Nieman Foundation at Harvard
Why do people share misinformation about Covid-19? Partly because they’re distracted
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What We’re Reading
We keep an eye out for the most interesting stories about Labby subjects: digital media, startups, the web, journalism, strategy, and more. Here’s some of what we’ve seen lately.
July 2, 2020
“Deputies voted to allow a one-off deduction of up to €50 to households subscribing for the first time, and for at least 12 months, to a newspaper, magazine or online news service ‘providing news of a general or political character.'”
The Guardian / Jon Henley / Jul 2
July 1, 2020
“The portraits will be displayed as large vinyl posters on the museum’s outdoor facade, where passersby can see them, even in the middle of a pandemic when the museum has reopened but with limited capacity inside. Occupying 27 9-foot panels along the museum’s wall, the photography installation also includes recorded audio from many of the people featured, literally making their voices heard. It will remain on view through mid-September.”
ProPublica and the Anchorage Daily News / Adriana Gallardo and Michelle Theriault Boots / Jul 1
‘When we survey readers, you tell us you are inundated with information, short on time, low on trust, and eager to understand what’s important without feeling like you’ve got homework, managing editor Kira Bindrim said. “You worry that your news consumption must be either disappointingly shallow (Twitter) or dauntingly deep (stacks of unread magazines). Our homepage aims for a sweet spot, making you a little smarter about a lot of things while opening plenty of doors to learn more.”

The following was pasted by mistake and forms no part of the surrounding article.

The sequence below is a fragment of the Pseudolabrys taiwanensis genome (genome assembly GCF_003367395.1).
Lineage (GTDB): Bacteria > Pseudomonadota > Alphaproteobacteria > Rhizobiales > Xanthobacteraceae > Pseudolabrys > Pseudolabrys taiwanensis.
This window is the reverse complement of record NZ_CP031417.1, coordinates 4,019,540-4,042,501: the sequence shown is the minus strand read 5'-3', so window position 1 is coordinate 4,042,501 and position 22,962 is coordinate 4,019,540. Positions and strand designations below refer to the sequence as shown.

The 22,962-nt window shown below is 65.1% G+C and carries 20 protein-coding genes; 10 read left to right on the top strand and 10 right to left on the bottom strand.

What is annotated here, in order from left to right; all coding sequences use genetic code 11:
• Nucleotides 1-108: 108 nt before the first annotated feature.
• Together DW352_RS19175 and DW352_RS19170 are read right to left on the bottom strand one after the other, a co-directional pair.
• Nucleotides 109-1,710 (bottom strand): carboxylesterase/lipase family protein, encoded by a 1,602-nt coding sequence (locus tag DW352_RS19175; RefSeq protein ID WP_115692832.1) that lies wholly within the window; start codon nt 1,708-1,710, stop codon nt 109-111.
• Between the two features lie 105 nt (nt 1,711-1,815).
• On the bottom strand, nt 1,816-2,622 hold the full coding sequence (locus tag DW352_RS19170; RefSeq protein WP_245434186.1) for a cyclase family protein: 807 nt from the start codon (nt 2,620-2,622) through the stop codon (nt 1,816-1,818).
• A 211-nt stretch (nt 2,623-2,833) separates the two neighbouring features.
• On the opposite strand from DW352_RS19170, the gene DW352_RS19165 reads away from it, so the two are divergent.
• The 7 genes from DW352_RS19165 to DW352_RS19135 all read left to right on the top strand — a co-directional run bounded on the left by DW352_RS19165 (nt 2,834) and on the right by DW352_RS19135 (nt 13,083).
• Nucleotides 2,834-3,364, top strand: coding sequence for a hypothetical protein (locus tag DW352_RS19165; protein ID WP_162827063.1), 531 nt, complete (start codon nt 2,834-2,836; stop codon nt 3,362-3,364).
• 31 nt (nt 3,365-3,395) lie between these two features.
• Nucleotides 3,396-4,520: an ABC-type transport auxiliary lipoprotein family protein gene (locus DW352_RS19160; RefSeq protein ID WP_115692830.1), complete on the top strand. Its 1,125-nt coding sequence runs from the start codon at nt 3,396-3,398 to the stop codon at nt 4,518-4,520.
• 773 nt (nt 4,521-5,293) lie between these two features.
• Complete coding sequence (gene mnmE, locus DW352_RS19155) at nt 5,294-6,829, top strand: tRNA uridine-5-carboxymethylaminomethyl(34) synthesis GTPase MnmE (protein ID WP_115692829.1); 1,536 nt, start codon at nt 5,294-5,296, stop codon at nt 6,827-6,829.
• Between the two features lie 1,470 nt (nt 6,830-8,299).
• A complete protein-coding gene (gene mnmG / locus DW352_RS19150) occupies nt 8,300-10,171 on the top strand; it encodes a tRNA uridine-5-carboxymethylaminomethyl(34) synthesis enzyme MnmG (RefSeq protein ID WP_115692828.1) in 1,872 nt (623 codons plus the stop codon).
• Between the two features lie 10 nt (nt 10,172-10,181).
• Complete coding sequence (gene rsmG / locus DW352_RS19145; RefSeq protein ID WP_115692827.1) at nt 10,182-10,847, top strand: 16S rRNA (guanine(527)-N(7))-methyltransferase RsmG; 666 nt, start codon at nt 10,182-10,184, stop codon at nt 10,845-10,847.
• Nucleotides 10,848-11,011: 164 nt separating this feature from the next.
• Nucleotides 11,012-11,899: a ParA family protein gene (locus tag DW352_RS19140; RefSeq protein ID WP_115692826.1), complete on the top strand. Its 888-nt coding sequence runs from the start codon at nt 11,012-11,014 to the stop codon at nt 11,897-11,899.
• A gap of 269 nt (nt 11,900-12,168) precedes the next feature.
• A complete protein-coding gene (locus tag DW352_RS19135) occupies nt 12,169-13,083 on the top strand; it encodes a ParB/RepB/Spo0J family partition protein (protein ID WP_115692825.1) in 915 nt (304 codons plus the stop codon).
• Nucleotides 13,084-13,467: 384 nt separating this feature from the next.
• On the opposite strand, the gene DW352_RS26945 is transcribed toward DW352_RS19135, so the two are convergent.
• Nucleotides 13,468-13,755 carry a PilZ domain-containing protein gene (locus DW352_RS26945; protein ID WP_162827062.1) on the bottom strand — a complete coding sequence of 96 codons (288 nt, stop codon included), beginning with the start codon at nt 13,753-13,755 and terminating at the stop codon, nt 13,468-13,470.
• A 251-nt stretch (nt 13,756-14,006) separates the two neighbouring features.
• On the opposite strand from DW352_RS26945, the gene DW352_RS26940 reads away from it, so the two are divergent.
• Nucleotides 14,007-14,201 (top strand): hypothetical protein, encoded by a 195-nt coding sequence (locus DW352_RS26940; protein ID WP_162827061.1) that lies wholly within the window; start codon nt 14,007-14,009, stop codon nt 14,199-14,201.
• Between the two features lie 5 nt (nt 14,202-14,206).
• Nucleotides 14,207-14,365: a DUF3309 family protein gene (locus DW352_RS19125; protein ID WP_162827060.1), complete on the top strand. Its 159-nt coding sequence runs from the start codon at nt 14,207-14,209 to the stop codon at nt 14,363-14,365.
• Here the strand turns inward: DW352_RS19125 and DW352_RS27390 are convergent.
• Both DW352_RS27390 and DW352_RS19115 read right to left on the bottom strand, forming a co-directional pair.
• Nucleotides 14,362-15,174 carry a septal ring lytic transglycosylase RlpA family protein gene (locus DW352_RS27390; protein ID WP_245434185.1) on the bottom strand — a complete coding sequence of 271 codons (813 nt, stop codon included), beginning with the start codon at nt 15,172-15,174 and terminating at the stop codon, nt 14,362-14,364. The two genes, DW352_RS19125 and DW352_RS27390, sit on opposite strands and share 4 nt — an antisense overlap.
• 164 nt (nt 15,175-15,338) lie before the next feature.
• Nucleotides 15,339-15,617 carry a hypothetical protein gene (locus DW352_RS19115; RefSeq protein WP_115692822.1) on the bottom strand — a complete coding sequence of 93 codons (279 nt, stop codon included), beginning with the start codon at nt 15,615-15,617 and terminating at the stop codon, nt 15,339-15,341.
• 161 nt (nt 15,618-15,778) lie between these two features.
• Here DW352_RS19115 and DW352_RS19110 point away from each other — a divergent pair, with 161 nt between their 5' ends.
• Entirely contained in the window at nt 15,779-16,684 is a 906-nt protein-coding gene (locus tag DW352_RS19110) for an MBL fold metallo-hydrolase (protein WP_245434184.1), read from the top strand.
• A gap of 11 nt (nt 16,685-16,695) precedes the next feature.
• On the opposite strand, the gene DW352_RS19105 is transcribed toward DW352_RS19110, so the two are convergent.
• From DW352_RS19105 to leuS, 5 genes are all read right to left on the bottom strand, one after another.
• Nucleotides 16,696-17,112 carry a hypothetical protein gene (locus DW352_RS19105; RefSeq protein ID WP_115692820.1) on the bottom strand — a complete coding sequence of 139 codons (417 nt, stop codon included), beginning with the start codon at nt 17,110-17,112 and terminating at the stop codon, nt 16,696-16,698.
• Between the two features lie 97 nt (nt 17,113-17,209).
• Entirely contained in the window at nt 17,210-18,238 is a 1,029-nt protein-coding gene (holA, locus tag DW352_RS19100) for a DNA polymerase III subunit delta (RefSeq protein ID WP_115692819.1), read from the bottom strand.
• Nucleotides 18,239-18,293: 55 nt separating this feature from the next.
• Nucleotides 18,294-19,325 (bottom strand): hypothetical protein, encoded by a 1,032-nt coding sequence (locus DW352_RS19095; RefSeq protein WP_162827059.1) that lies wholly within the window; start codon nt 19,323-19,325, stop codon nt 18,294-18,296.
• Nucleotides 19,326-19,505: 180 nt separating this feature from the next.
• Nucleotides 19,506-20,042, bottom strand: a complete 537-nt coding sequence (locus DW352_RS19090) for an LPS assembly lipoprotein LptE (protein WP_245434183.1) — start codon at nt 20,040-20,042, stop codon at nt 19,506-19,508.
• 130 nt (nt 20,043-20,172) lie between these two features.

Quartz / Kira Bindrim / Jul 1
A new series by First Draft explores why we’re susceptible to misinformation, the psychology behind correcting it, and how to prevent misinformation: “Though psychological concepts originate in academia, many have found their way into everyday language. Cognitive dissonance, first described in 1957, is one; confirmation bias is another. And this is part of the problem. Just as we have armchair epidemiologists, we can easily become armchair cognitive scientists, and mischaracterization of these concepts can create new forms of misinformation.”
First Draft / Tommy Shane / Jul 1
At least 45 brands are boycotting Facebook over its policies on removing hurtful posts and misinformation.
Adweek / Adweek Staff / Jul 1
“The Daily Show’s digital team doesn’t work separately from its TV staff; rather, they’re tightly integrated. A joke that does well on social media sometimes gets adapted into a Trevor Noah segment later that night. The digital staff also built joke websites that Noah plugged during the show. After the Ted Cruz presidential campaign uploaded hours of campaign footage to YouTube, Noah encouraged his viewers to go online and remix the footage into funny videos. He later featured the best videos during the TV airing. “
Simon Owens's Tech and Media Newsletter / Simon Owens / Jul 1
“The basic rhythms of the news cycle don’t help us. Each day’s news must fill the same amount of column space, the same number of cable-news hours, the same length of radio news bulletin. Usually, the most important of that news is hyped in all-caps headlines, blaring chyrons, and ‘BREAKING NEWS’ jingles—this exerts a flattening effect, making it harder, over a long period of time, to distinguish actual news from attention hustling.”
Columbia Journalism Review / Jon Allsop / Jul 1
“As the media ecosystem contracts amid coronavirus, Substack has been thrust into an uncomfortable role — that of a savior. And as more writers go solo, the question has emerged as to whether Substack can become the kind of monetization system that never materialized during the last major internet writer-driven movement, the halcyon days of the early blogging era of the 2000s.”
Digiday / Steven Perlberg / Jul 1
“There’s a lack of diversity at the top, and they are the ones profiting the most directly off of Black culture.”
Digiday / Tim Peterson / Jul 1
“To the extent that salient, substantive answers are given to reporters during these conversations, it’s often done in a way that minimizes the reporter’s ability to actually transmit that information to their readers.”
Columbia Journalism Review / Jacob Silverman / Jul 1